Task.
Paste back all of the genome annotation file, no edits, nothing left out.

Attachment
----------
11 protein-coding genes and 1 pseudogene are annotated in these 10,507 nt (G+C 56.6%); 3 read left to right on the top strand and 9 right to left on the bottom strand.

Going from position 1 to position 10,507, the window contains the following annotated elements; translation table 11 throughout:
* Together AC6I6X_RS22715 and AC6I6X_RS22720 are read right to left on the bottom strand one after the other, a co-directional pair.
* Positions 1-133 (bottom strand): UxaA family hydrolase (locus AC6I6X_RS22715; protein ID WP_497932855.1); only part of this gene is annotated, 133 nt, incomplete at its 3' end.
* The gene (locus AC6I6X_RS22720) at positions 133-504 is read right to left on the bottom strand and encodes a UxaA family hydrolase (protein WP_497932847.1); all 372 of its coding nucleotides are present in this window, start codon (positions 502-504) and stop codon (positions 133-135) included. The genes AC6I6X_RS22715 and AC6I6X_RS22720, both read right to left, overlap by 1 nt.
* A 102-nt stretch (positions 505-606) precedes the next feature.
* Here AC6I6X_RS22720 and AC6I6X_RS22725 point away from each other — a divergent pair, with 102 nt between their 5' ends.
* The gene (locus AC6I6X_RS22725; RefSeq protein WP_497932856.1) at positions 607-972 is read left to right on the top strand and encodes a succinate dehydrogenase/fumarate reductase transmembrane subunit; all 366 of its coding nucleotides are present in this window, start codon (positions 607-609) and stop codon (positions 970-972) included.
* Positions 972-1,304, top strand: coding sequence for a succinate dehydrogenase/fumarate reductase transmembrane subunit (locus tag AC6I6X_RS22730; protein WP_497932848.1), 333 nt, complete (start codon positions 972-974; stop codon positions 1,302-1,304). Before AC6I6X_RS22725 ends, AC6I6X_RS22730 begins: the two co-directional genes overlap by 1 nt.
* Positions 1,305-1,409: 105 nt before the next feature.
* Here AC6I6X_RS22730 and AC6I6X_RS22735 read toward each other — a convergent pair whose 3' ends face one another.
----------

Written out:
11 protein-coding genes and 1 pseudogene are annotated in these 10,507 nt (G+C 56.6%); 3 read left to right on the top strand and 9 right to left on the bottom strand.

Going from position 1 to position 10,507, the window contains the following annotated elements; translation table 11 throughout:
* Together AC6I6X_RS22715 and AC6I6X_RS22720 are read right to left on the bottom strand one after the other, a co-directional pair.
* Positions 1-133 (bottom strand): UxaA family hydrolase (locus AC6I6X_RS22715; protein ID WP_497932855.1); only part of this gene is annotated, 133 nt, incomplete at its 3' end.
* The gene (locus AC6I6X_RS22720) at positions 133-504 is read right to left on the bottom strand and encodes a UxaA family hydrolase (protein WP_497932847.1); all 372 of its coding nucleotides are present in this window, start codon (positions 502-504) and stop codon (positions 133-135) included. The genes AC6I6X_RS22715 and AC6I6X_RS22720, both read right to left, overlap by 1 nt.
* A 102-nt stretch (positions 505-606) precedes the next feature.
* Here AC6I6X_RS22720 and AC6I6X_RS22725 point away from each other — a divergent pair, with 102 nt between their 5' ends.
* The gene (locus AC6I6X_RS22725; RefSeq protein WP_497932856.1) at positions 607-972 is read left to right on the top strand and encodes a succinate dehydrogenase/fumarate reductase transmembrane subunit; all 366 of its coding nucleotides are present in this window, start codon (positions 607-609) and stop codon (positions 970-972) included.
* Positions 972-1,304, top strand: coding sequence for a succinate dehydrogenase/fumarate reductase transmembrane subunit (locus tag AC6I6X_RS22730; protein WP_497932848.1), 333 nt, complete (start codon positions 972-974; stop codon positions 1,302-1,304). Before AC6I6X_RS22725 ends, AC6I6X_RS22730 begins: the two co-directional genes overlap by 1 nt.
* Positions 1,305-1,409: 105 nt before the next feature.
* Here AC6I6X_RS22730 and AC6I6X_RS22735 read toward each other — a convergent pair whose 3' ends face one another.